If I model this as a simply supported beam having load at mid span [...]
I suspect that this is where your analysis went awry.
First off, you should always model bridges with distributed loads, not a single concentrated load at midspan. The most significant load on a bridge will almost always be its own self-weight; load-trains are heavy but, well, so are bridges.
Secondly, I assume you're thinking of the bridge like this:
Indeed, we can see here that the bending moment is greater at midspan.
However, that's not the bridge we're looking at, it's missing the cantilevers! So in fact we get:
Now, I chose a midspan-to-cantilever ratio which exactly cancels out the bending moment at midspan. It's entirely possible that the real bridge has a positive bending moment at midspan, but it'll certainly be much smaller than the negative moment at the supports.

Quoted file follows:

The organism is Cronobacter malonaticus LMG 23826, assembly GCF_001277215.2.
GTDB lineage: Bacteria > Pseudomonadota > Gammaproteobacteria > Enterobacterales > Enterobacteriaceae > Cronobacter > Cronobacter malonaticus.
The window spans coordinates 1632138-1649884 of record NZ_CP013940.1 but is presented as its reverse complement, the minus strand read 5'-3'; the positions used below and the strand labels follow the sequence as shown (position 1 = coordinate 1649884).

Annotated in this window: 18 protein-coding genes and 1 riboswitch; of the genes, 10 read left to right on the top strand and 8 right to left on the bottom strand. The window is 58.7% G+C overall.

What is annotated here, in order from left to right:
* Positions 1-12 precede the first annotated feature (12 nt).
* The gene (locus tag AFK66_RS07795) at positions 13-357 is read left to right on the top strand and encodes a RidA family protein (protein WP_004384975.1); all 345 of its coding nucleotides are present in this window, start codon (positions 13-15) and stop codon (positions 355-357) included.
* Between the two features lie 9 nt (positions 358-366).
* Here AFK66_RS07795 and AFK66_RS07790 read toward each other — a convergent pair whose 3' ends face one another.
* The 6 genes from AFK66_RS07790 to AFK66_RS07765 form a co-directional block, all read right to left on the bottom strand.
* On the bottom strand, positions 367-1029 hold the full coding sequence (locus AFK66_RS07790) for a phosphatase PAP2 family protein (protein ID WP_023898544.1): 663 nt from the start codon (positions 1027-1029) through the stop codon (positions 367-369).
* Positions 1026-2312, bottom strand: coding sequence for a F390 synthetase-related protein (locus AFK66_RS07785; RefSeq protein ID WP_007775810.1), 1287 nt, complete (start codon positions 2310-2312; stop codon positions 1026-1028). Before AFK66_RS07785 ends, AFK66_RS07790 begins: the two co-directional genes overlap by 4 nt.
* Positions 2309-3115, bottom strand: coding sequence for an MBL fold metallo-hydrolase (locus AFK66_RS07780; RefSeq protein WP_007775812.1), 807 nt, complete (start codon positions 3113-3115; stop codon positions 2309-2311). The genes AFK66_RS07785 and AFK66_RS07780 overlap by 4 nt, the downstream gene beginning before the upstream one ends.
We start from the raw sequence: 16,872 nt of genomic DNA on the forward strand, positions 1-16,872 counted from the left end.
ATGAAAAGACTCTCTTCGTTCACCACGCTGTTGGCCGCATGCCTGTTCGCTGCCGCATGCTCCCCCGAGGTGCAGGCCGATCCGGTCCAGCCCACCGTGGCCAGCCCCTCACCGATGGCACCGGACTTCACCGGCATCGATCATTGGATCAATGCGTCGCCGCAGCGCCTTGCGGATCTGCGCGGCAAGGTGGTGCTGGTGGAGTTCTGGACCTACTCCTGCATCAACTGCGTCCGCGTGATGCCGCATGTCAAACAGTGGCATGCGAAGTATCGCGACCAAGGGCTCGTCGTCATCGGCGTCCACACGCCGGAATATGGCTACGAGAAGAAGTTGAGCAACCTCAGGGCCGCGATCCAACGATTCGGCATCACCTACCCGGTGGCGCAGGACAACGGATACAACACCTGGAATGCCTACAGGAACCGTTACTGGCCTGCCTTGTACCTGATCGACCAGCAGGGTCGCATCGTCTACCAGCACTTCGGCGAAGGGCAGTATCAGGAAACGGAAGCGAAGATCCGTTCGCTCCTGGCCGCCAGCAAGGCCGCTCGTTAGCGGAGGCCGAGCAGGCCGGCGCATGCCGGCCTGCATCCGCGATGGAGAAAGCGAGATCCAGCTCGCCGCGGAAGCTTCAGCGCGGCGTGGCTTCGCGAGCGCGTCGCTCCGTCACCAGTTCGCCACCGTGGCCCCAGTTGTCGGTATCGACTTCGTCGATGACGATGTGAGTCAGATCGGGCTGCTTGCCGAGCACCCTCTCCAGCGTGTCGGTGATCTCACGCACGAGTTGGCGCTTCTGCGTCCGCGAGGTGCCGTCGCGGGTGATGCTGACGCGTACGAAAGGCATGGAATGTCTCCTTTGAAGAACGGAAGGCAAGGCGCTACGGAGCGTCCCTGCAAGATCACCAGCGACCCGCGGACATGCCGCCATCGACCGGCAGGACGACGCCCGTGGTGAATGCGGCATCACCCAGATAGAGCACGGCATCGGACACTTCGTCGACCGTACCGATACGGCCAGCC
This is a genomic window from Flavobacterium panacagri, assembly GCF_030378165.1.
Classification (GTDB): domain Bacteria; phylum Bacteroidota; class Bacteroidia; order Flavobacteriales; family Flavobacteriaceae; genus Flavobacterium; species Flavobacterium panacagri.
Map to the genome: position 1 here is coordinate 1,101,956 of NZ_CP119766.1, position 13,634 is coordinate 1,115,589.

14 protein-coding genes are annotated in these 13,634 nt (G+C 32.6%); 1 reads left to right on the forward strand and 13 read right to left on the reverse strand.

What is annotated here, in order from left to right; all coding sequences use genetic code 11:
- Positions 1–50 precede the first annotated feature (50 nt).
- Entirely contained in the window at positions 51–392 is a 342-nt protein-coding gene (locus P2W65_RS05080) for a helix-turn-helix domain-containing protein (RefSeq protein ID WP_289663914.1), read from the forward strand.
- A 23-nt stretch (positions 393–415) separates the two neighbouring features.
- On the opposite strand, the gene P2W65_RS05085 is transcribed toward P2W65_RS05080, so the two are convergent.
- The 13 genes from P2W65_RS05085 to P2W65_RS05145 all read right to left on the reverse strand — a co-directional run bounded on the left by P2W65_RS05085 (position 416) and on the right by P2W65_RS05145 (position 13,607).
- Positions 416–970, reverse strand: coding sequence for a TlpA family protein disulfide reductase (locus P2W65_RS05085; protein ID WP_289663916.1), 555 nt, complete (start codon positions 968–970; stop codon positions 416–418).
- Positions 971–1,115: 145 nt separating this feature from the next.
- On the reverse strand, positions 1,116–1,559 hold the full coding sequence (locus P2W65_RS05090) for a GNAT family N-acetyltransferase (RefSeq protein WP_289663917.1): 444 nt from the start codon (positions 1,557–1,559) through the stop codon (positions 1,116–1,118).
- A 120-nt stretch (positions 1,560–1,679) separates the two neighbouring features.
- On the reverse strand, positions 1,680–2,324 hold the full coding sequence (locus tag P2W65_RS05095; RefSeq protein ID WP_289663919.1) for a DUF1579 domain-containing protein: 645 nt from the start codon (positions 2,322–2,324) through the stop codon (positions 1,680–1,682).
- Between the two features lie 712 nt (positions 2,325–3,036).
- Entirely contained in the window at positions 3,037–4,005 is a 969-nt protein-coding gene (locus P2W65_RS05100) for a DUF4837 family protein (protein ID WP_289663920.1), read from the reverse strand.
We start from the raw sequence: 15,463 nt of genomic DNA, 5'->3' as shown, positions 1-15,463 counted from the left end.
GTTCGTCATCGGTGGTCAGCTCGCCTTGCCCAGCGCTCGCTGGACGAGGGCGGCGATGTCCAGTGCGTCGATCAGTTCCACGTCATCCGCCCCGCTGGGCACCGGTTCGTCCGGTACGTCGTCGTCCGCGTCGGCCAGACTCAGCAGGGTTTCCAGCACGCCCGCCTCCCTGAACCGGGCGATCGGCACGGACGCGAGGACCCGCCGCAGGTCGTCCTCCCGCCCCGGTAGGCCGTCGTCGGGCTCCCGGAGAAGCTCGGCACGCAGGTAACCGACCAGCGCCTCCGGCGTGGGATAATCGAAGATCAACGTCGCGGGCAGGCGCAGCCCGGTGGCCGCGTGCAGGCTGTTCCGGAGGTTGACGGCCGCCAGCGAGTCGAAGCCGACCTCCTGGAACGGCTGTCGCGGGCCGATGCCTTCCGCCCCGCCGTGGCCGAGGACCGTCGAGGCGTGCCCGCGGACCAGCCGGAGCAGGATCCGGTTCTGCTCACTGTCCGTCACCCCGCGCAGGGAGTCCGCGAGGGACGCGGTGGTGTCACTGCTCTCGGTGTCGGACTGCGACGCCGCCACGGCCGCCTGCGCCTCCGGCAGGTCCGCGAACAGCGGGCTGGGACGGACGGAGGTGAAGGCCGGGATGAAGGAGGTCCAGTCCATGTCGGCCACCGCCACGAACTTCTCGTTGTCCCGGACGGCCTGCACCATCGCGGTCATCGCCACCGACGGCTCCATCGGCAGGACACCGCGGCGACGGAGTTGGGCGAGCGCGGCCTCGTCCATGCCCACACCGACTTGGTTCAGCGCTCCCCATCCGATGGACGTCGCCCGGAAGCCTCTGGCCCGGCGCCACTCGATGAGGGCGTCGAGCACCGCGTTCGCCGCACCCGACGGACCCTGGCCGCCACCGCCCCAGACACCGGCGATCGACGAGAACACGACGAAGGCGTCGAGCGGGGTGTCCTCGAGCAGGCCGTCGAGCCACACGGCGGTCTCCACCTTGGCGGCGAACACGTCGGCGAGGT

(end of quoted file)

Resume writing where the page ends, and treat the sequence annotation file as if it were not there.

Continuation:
(the cantilevers might actually be supported at the ends; that would reduce the negative moment at the central supports and therefore increase the positive moment at midspan, but it'd still be much lower than if it were a pure simply-supported beam)
Obviously, the moment envelope from the load-train will have a positive component at midspan, but it won't be anything the thinner cross-section can't handle.
All diagrams created with Ftool, a free, educational 2D frame analysis tool.